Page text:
Our manufactured S-LSA aircraft are also available as kits. They can be built as E-LSA (Experimental Light-Sport Aircraft)or as experimental amateur-built aircraft. It is important to know the difference between these two categories.
First of all, an E-LSA (or S-LSA) must meet certain performance requirements. It must not have a gross weight greater than 1320 lb. or 1430 lb. if operated from water. It must have fixed gear (repositionable if operated from water)and a ground-adjustable only propeller. Finally, it must not have a cruise speed greater than 120 knots/132 mph.
An amateur-built aircraft is governed by the 51% rule. That is, 51% of the kit has to be completed by the builder/owner. This is an important distinction since there is no such requirement for an E-LSA. As well, only the original builder or an A&P can work on an amateur-built airplane while an E-LSA builder may take a course that allows him to do all the work on an E-LSA. An E-LSA may be flown by a person holding a Light-Sport pilot licence. An amateur-built can only be flown by a Light-Sport pilot if it meets the requirements of an LSA. Finally, an amateur-built airplane is required to be flown for 40 hours within the builder's local area before passengers may be carried. An E-LSA requires 5 hours.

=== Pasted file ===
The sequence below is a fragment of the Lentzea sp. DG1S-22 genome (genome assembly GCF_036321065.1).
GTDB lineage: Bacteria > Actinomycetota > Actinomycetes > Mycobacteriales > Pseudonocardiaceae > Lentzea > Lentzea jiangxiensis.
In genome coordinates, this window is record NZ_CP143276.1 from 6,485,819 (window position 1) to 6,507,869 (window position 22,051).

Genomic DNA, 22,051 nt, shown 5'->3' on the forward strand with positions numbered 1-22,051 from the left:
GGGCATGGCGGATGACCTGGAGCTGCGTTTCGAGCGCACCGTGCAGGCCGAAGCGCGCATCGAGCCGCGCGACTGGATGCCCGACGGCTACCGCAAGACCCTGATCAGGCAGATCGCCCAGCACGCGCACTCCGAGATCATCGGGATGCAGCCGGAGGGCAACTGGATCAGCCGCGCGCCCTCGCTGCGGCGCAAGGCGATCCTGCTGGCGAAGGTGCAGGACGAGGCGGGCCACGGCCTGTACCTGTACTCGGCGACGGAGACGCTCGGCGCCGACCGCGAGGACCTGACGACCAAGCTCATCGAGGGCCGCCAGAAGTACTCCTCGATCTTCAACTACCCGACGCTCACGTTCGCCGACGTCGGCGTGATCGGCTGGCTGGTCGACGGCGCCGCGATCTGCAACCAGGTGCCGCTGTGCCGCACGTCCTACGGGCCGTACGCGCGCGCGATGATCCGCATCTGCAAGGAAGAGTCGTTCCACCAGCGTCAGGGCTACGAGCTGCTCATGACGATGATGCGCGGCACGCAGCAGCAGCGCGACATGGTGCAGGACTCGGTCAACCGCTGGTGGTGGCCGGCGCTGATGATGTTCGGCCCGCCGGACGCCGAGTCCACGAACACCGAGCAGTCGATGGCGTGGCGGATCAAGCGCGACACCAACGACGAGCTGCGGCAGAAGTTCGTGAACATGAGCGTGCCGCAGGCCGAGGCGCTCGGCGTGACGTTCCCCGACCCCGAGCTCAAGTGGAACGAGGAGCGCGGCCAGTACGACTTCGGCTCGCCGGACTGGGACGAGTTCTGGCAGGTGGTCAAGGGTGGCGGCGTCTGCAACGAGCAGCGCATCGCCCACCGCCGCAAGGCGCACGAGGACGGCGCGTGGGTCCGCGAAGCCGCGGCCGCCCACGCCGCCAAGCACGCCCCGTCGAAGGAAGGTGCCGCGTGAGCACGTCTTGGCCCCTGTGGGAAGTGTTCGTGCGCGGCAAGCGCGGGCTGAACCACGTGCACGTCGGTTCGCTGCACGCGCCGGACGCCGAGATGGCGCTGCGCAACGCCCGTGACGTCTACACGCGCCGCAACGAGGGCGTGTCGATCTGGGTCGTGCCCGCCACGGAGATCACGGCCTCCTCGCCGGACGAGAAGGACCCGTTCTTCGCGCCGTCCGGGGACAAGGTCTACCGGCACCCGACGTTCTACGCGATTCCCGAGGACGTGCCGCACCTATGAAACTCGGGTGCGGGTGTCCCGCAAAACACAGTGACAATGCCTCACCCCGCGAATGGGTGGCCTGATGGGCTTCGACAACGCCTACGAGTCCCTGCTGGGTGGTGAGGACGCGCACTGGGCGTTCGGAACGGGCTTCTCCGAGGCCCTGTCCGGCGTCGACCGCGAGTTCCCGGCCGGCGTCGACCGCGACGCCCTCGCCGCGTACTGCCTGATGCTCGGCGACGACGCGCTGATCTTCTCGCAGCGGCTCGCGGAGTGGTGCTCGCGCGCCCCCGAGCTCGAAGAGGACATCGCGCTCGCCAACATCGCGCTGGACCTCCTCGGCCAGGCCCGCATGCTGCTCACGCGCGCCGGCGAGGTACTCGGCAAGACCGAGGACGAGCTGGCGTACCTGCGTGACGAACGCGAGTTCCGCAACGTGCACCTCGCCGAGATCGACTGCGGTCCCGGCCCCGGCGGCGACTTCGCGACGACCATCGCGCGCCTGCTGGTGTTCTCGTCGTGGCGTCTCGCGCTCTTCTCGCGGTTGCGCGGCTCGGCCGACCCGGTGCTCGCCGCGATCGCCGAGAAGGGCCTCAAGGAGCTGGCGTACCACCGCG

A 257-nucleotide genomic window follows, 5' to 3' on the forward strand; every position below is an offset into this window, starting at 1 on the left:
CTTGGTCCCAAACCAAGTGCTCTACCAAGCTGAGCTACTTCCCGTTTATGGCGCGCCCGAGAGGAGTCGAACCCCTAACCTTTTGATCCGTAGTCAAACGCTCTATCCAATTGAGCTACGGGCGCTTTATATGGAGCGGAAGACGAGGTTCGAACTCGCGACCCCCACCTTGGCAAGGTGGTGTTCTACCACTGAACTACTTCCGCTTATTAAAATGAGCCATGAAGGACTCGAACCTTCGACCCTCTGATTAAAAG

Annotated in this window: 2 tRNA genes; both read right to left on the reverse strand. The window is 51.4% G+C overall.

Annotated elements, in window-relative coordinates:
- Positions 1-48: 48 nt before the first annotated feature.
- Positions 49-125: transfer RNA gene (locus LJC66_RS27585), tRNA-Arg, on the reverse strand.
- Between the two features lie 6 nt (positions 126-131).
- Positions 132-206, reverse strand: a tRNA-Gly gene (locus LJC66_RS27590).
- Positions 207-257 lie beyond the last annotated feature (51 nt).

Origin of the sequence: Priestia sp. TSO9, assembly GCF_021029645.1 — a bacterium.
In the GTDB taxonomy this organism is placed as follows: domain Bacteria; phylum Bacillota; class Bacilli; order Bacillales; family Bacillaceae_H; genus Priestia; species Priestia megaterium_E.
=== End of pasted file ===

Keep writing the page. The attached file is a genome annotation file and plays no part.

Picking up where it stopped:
A manufacturer must first build an S-LSA airplane before they can offer an E-LSA version of it. This is an important distinction for kit buyers as it is a good indicator of the ease with which the kit can be built. An airplane that takes so long to build that it is economically impractical to offer it as a manufactured S-LSA will not be a quick build despite what the manufacturer states in their advertising.
When choosing to build a kit airplane one must be very careful to insure that it can be registered as an E-LSA. Some manufacturers say their kits are LSA compliant. What this means is the airplane meets the LSA rules for speed and weight but it can't actually be registered as an E-LSA - it must be registered as an amateur-built. In our opinion, an LSA kit should be registered as an E-LSA. A few years down the road, it will be worth more than a comparable airplane registered as an amateur-built.